A Student's Perspective on Earth's Elders

Earths Elders: The Wisdom of the World’s Oldest People, is a book by Jerry Friedman, which follows his expedition to find and photograph some of the oldest people on the planet, with the youngest being 110 years of age.

Kamata Hongo

Presented in three parts, Reflections, the Journey, and the Elders, Friedman gives the reader the three different styles to learn from and enjoy- essays, his own written accounts, and interviews with the elders themselves. The stunning black and white photographs of the elders featured give it all the makings of a coffee table book – but taking the time to read it cover to cover is all the more satisfying.

With every turn of the page I was continuously amazed how long the elders’ lives had been. All of those featured were at least 6 or 7 times my age and more than twice that of even my parents! That age almost seems like a whole other world, and perhaps it is. A world free from worry where the pace has slowed, not necessarily by physical restraint, but where it is more important to feel peace than it is to feel panic. The supercentenarians’ many years on earth have allowed them the ability to take things in stride, not to rush. A world that is almost isolated from the rest of society, yet rich with stories of the past and wisdom for the future.

The history contained in the lives, now memories, of those interviewed was the most fascinating part. These people were born in another time, another chapter of society. In the late 1800’s, slavery had only recently been abolished, farming was still incredibly common, and women had not yet achieved the right to vote. Their stories drifted through important historic events, highlighted the human element of the first and second world wars and described the world as it gained speed, minorities gained rights, and society gained worries. I began to think of the supercentenarians as time-capsules, adventure novels, monuments of histories success and tragedies, snapshots of a time long gone, and living testaments to the marvel of the human story.

I read a little before bed at night, going to sleep with someone’s unique story, which happened to encase the history of a century, in my mind. What kept me up one night was the story of Mitoyo Kawate. Born on May 15, 1889, in Heroshima, Japan. She survived the world’s first atomic bomb. In a way, I believe it must have been more difficult to survive- 56 years old with the remains of an entire city at your feet. This was only one example of the extreme adversity overcome by the people featured in Earth’s Elders. What inspired me most was the fact that she greeted Friedman, an American, with a smile.

Before sitting down to read the book, I had held many misconceptions about old age. I, like the majority of young westerners, associated anyone above the age of 80 with senility, immobility and isolation. I went so far as to believe that the most conservative of ideals were all perpetuated by the older population – those holding us back from progress. Worse, I had subconsciously tucked anyone over the age of 65, save my grandparents, away in a neat compartment at the very back of my mind, and never dared to image myself as a senior. But a couple of pages in, these misconceptions had already begun to loosen, and eventually, to form a newfound respect and admiration for not just supercentanarians, but my elders in general. I enjoyed how Friedman seemed to share and sympathise with my opinions at the start of the book, reminding me that I wasn’t the only one with this backwards mindset. We set about together on his journey, both nervous and uncertain around the elderly, and I felt immediately welcome, as I slowly eased into the trip and opened my mind to the new ideas and retold wisdom.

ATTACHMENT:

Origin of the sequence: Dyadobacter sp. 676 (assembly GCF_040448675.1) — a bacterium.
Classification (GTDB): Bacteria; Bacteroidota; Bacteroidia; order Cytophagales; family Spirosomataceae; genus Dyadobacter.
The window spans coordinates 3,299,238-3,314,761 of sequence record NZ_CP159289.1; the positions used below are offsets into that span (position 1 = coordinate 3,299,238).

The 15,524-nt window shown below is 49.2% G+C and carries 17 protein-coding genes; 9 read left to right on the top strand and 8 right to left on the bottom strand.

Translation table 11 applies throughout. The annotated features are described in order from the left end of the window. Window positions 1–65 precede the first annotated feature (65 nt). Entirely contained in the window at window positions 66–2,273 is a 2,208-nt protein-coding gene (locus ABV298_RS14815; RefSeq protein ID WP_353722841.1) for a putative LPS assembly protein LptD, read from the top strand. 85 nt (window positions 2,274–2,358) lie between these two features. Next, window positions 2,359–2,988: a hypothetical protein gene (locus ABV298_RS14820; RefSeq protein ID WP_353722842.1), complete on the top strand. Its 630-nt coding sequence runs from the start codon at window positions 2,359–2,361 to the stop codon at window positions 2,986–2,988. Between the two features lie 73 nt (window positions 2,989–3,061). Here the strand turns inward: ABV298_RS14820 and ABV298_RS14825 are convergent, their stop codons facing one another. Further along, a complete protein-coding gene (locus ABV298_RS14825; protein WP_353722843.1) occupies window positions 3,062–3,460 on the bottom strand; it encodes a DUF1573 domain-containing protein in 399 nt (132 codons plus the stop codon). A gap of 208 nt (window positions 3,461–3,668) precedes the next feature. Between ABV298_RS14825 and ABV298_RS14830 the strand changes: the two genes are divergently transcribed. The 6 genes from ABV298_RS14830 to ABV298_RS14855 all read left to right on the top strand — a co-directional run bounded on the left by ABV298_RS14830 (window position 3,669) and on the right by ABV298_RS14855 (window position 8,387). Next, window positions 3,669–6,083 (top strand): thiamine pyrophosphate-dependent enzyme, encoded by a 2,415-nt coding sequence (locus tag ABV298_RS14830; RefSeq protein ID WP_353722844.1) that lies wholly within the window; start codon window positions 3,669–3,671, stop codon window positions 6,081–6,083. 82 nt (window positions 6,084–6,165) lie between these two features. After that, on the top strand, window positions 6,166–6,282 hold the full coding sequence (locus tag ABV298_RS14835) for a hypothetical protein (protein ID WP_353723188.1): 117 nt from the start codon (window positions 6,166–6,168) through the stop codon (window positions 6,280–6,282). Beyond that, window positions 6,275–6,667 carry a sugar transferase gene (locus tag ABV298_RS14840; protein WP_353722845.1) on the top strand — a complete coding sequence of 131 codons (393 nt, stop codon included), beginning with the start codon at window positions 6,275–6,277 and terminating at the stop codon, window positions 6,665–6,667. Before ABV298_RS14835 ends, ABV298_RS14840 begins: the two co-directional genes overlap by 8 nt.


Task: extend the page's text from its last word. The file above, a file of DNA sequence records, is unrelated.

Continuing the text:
The common threads between the elders are outlined in the second part of the book, allowing you to reflect on them as you read through the elder's individual stories and look through the beautiful photographs. The commonalities are presented less as hard evidence or as guidelines, but more as food for reflective thought. Friedman accompanies each consistency with an anecdote from his encounters with earths elders as well as a healthy dose of philosophical thinking, giving readers a chance to contemplate their lifestyle in comparison with those of the elders, the differences and similarities between the far past and their current situations and whether they can apply the elder's wisdom to them.

The overall tone of the book was very calming and inspirational. The pictures were very effective, I felt much closer to them than I would have otherwise. In fact, before reading the book I flipped through the pictures, which convinced me to sit down and read it all the way through. Friendmans’s words are well-written and entertaining. He paints a genuine picture of the supercentenarians and dots the book with pockets of humour -like Liza Johnson setting Friedman up none to subtly with her nurse. However, he doesn't fail to portray the earnestness of the issues covered, and reminds the reader gently of the fragility of life and the melancholy of isolation and old age, in the death of Minnie Davidson or John McMorran's inability to speak. Incredibly descriptive and always engaging, Earths Elders is definitely an eye-opening experience for anyone under the age of 110.

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What inspires you most about the elders in your life? Share your thoughts in the Comments section below.

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